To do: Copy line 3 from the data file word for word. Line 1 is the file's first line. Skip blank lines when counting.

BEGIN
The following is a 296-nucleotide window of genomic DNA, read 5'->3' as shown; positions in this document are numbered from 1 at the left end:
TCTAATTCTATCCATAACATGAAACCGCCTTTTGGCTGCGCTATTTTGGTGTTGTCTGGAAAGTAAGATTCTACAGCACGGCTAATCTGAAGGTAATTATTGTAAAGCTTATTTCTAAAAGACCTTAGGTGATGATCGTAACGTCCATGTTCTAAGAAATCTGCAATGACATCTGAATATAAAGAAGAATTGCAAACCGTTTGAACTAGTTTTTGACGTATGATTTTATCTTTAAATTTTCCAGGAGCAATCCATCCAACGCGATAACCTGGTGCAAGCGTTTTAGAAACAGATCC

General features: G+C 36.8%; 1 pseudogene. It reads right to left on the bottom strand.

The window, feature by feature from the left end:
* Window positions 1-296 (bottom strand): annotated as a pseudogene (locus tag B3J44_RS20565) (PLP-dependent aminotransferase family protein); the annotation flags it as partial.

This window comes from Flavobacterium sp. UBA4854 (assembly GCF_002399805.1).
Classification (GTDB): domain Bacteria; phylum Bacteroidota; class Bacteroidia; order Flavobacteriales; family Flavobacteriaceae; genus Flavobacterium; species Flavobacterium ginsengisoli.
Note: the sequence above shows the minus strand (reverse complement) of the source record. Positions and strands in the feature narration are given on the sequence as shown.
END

General features: G+C 36.8%; 1 pseudogene. It reads right to left on the bottom strand.